The Rise And Fall Of Tucker Max: Part 3

by Frost on February 10, 2012

Addendum: Check out my Review of Hilarity Ensues

This is a guest post I wrote for In Mala Fide. Please read and comment on it here.

(Part 1 and Part 2)

It’s never fun to watch your heroes fall. I have zero shame in admitting that, for many years, Tucker Max was a hero to me.

At the age of 20, when I first came across Max’s website, I was already a hard-drinking, skirt-chasing asshole. I didn’t need someone to teach me that those choices were OK.

But at that point in my life, I had stopped reading, stopped writing, and in a lot of ways, stopped thinking. I was living an unexamined life, largely because that’s just what a cool guy does in college. Life was fun, but I was incomplete.

At a first glance, Tucker Max had some funny stories. As I read more though, I noticed that they were peppered with references to literature, history and science. Slipped in behind all the stories, was a reading list that kept me busy for the better part of a semester, and reawakened a habit – compulsive reading – that has benefited my life more than any other.

I had already figured out that I didn’t need to apologize to anyone for being an asshole. But I hadn’t realized that I didn’t need to be ashamed of having intellectual interests. Ironically, Tucker Max didn’t teach me that it was OK to get drunk and hook up. He taught me it was OK to read books that weren’t in my course syllabi and write for my school paper. For that influence, I will always be grateful, regardless of what the man has become, or will become.

But let’s take a step back, and consider the recent twist that Tucker Max’s career and outlook appears to be taking.

From 2002 until 2008 or so, Tucker Max was a cult hero to millions of college-aged American men. He achieved this status by writing stories about his adventures as an asshole completely unconcerned with the feelings and expectations of those around him. Who are the interesting characters in this story?

Tucker Max’s answer is that he is. Hence, psychotherapy, introspection, and ruminations on how his alcoholic mother and absentee father lead him to lead the life he did.

But explanations that centre around the experiences and characteristics of Tucker Max ignore the real story: The legions of young men who followed him. Did they all have absentee fathers, etc, as well? No? Then perhaps the Tucker Max phenomenon is better explained in broader terms – what is it about our culture that made Tucker Max a star?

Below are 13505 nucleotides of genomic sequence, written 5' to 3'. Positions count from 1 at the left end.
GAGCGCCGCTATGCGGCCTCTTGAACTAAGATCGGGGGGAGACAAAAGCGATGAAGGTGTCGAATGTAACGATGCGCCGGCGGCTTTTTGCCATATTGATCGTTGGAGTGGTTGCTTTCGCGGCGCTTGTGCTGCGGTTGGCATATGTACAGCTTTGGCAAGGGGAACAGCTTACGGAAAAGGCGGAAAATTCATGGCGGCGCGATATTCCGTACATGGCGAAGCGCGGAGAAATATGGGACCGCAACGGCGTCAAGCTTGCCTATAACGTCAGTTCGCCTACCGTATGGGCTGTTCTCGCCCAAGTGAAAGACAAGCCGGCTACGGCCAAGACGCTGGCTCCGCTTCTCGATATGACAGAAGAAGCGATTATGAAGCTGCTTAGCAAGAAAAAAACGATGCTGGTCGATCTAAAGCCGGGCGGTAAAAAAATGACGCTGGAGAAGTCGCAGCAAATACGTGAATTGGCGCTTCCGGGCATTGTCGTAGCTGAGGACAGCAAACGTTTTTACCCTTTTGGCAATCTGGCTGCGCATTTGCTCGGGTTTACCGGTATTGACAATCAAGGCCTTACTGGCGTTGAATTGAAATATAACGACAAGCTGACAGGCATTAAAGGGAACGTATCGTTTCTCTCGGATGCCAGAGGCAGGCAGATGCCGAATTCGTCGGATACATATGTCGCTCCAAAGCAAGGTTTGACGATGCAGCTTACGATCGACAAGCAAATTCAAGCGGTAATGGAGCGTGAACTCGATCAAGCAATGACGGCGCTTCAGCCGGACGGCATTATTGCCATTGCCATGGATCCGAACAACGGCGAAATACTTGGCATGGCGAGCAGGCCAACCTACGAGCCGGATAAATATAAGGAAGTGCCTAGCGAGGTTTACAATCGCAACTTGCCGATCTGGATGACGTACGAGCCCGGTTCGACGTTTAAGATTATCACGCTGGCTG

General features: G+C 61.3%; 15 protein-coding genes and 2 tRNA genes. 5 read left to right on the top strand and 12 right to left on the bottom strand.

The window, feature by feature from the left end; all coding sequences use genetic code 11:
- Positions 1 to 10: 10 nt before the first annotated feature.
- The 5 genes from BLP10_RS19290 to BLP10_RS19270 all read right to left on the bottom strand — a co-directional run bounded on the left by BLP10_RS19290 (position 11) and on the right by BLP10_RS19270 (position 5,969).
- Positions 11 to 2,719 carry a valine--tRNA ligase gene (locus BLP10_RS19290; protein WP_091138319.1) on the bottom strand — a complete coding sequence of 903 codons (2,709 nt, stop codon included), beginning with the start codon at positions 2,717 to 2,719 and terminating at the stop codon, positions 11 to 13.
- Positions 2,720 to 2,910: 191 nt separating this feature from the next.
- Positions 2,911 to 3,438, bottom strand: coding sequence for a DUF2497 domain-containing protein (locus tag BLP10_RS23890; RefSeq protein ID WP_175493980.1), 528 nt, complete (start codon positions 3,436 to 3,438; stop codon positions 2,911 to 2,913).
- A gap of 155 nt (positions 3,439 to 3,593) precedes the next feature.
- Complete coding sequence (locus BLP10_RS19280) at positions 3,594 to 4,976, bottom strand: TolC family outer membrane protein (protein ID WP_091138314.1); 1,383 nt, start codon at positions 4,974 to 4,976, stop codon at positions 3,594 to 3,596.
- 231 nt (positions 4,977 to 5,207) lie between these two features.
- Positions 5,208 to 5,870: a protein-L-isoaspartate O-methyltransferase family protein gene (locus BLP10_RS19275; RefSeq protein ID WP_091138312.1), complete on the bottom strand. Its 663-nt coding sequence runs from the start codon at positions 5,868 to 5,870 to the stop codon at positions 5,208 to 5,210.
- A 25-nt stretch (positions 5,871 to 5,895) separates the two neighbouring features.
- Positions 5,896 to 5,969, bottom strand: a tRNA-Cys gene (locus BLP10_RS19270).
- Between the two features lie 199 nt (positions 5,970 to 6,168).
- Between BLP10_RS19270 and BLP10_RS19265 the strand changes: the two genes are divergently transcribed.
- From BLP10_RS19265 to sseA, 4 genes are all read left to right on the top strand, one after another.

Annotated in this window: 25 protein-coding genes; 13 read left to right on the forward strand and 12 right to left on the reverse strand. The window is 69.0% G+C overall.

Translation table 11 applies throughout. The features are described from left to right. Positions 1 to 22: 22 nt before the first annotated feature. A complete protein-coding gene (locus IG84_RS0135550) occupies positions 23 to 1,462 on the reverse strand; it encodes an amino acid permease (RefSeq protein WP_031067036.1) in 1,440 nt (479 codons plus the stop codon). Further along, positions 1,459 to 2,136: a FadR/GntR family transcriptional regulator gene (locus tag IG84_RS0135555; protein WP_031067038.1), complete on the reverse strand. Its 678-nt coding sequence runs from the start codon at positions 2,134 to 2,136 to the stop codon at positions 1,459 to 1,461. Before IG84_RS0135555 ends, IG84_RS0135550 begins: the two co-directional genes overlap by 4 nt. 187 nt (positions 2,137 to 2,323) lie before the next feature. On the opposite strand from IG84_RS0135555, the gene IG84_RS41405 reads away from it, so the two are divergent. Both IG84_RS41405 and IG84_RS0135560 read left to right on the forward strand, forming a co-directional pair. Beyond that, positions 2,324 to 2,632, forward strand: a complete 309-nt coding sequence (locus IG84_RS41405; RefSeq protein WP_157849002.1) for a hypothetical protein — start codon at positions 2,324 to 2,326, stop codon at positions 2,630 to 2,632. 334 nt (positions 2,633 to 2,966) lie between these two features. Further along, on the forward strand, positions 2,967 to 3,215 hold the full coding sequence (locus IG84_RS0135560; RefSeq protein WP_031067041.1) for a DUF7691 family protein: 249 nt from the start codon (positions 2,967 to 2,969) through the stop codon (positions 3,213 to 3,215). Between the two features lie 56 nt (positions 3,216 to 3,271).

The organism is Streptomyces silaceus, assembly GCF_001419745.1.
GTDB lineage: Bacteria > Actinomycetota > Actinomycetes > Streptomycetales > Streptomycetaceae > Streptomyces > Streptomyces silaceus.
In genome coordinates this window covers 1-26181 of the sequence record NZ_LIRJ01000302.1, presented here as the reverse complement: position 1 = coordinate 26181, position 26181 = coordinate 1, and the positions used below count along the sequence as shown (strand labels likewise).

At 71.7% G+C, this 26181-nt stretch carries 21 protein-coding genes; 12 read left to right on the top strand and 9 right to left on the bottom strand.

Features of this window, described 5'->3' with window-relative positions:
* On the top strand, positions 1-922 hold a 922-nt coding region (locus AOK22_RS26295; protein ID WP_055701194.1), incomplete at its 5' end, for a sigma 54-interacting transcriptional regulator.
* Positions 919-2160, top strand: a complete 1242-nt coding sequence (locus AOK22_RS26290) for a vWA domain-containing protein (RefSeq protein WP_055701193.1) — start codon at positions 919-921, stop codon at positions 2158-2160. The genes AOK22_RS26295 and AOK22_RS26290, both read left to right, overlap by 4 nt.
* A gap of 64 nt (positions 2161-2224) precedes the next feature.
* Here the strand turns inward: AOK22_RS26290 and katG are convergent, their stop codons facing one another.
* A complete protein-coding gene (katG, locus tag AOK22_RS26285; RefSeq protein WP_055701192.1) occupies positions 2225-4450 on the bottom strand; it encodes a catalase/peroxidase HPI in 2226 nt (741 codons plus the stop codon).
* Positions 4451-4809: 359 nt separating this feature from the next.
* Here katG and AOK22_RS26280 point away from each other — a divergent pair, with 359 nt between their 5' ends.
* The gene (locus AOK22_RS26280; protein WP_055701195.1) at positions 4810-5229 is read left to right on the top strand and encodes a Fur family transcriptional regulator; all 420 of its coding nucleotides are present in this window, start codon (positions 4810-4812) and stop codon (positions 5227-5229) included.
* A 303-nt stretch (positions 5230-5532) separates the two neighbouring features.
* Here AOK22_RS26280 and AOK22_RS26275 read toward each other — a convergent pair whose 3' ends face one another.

– Why are Millennial men so eager to jettison society’s expectations of them?

– Why are they spending their early twenties in a haze of boozing, partying, chasing slutty girls, becoming pick-up artists, and playing video games? 

– How would Tucker Max have been received in virtually any culture outside of early 21st-century America? What is it about the present that makes us uniquely receptive to an ethos of nihilistic hedonism?

These are big questions. Tucker Max 2.0 doesn’t seem to be interested in them. And that’s fine, I suppose. I wish him all the best, with his yoga and psychotherapy. It’s just disappointing to see that one of the first distinct voices to truly speak to the young men of the 21st century is putting down his pen.

{ 10 comments… read them below or add one }

Mike Browne May 13, 2012 at 10:23 am

Tucker Max writes very well for a someone trained as a lawyer. I made a pretty good living translating legalese into English for publication in the general interest press, and, trust me on this, writing for lawyers was a lot easier then doing the same for engineers. An engineer could never write about sex because an engineer never has sex. The rare engineer equipped with a libido may have “Intra Specie Biocoupling” as part of a research project on horizontal ergonomics, but that’s about it. Anyway, while Tucker Max’s style is amusing, it becomes tedious after 20 or pages. I much prefer the screeds of Tom Wolfe and the late Hunter S. Thompson.

Koanic February 14, 2012 at 4:22 pm

I disagree. Tucker Max remains an interesting voice because he is honest and speaks from direct experience.